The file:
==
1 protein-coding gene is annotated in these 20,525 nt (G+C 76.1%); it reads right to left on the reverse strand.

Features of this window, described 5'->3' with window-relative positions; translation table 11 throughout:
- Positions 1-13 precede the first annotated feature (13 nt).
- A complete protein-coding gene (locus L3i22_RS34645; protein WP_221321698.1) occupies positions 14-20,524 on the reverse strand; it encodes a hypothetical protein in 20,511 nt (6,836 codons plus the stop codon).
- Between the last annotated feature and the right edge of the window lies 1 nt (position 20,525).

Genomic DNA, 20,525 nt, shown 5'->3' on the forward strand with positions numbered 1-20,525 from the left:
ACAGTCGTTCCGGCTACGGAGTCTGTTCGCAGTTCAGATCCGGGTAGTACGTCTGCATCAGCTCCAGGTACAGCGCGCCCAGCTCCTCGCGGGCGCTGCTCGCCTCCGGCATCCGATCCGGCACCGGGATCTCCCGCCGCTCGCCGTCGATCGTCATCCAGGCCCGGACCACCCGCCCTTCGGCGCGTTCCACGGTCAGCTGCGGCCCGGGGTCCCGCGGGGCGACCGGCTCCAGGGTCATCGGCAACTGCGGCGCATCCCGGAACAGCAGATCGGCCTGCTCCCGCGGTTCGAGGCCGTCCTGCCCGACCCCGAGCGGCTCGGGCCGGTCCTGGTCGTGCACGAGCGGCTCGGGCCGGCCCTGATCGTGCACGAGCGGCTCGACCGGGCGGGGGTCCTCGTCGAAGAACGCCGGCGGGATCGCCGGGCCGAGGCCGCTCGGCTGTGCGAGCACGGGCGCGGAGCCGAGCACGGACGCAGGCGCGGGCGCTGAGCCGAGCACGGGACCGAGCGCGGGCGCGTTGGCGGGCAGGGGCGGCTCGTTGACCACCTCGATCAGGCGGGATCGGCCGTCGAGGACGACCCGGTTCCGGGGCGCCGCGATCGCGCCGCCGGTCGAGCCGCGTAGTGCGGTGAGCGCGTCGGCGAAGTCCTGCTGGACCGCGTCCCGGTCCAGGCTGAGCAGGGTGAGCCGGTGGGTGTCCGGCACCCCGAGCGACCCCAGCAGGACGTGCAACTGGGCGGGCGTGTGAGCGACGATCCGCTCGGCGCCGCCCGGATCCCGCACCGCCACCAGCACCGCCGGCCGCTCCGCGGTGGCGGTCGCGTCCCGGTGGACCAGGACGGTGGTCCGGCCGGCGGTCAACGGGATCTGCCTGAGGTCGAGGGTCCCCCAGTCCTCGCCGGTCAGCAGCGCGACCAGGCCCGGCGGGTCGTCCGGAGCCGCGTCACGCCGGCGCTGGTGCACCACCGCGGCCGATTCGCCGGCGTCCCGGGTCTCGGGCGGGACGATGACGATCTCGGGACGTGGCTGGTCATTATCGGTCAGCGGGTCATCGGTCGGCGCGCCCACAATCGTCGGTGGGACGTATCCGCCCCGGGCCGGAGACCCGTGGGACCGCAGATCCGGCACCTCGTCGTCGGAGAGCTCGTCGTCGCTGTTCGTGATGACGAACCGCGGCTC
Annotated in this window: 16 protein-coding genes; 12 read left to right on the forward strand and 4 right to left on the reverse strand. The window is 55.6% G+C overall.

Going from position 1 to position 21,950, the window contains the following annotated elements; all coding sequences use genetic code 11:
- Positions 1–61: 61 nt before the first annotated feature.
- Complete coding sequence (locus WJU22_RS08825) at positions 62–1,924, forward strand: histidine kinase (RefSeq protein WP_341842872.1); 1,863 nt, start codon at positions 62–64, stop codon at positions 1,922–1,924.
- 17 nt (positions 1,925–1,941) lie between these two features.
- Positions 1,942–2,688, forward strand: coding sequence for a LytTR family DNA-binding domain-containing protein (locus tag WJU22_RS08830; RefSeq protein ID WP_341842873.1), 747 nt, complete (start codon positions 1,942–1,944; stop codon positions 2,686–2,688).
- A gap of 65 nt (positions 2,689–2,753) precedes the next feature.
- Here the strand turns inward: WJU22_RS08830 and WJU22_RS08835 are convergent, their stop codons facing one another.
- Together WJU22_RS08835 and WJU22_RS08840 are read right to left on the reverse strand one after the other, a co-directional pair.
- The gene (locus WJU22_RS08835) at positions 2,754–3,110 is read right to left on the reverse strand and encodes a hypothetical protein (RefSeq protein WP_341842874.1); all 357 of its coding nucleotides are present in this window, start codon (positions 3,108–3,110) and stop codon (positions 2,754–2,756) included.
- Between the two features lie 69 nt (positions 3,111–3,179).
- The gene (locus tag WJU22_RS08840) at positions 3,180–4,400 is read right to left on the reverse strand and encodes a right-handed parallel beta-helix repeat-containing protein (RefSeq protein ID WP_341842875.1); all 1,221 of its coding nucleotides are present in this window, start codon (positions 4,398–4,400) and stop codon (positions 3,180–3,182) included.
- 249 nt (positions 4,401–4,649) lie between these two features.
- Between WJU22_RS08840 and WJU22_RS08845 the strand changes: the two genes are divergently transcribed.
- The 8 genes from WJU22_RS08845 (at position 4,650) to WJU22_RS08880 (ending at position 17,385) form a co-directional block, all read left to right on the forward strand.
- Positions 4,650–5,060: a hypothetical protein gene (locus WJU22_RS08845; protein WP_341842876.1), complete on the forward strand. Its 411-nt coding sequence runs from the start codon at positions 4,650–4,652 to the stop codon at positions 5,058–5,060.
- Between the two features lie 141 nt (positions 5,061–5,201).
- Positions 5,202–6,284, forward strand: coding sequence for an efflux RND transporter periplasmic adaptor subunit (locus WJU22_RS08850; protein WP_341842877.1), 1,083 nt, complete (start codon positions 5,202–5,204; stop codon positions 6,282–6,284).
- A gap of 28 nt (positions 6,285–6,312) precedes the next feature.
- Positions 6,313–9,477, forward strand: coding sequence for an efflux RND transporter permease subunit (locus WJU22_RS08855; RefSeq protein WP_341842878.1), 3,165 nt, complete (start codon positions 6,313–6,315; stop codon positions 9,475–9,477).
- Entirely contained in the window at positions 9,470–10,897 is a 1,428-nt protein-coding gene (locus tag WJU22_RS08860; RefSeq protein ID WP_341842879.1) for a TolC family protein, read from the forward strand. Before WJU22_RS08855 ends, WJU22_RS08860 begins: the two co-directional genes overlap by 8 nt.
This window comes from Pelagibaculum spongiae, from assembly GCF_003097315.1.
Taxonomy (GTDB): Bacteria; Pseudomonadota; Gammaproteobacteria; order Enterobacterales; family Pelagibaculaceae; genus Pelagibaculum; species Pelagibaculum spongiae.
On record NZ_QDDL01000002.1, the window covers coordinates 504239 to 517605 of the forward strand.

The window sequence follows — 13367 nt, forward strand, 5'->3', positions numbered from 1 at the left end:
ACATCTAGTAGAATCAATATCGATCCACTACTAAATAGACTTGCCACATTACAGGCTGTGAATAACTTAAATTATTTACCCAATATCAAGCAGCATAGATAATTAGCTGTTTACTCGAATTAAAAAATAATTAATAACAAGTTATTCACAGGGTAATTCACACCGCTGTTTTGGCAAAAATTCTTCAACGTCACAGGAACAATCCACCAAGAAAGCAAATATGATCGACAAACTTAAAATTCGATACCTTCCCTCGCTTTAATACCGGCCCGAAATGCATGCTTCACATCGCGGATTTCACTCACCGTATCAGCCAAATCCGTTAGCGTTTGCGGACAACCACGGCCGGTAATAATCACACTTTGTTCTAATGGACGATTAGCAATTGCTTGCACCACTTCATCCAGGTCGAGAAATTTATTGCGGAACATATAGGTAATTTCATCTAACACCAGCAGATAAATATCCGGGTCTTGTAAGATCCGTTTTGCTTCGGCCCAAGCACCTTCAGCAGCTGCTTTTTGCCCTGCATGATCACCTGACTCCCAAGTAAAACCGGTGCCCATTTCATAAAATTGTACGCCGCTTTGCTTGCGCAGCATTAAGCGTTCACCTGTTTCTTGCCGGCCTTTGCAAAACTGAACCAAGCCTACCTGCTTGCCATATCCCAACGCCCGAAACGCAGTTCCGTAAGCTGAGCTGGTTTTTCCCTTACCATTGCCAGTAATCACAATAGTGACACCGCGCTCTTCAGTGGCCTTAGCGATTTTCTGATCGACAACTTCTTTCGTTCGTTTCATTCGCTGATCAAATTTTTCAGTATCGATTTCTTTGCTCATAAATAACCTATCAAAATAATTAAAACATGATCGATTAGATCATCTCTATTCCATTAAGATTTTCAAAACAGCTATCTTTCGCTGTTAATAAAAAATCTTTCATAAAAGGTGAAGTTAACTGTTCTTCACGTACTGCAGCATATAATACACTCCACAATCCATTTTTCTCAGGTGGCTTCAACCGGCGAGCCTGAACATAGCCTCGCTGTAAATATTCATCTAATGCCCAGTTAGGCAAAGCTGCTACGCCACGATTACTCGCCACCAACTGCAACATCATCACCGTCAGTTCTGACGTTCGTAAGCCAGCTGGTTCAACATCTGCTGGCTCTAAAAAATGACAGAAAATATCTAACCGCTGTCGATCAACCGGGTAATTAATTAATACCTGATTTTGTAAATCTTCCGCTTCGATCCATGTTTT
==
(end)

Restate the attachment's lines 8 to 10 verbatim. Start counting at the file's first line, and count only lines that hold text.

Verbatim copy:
Annotated in this window: 16 protein-coding genes; 12 read left to right on the forward strand and 4 right to left on the reverse strand. The window is 55.6% G+C overall.

Going from position 1 to position 21,950, the window contains the following annotated elements; all coding sequences use genetic code 11:
- Positions 1–61: 61 nt before the first annotated feature.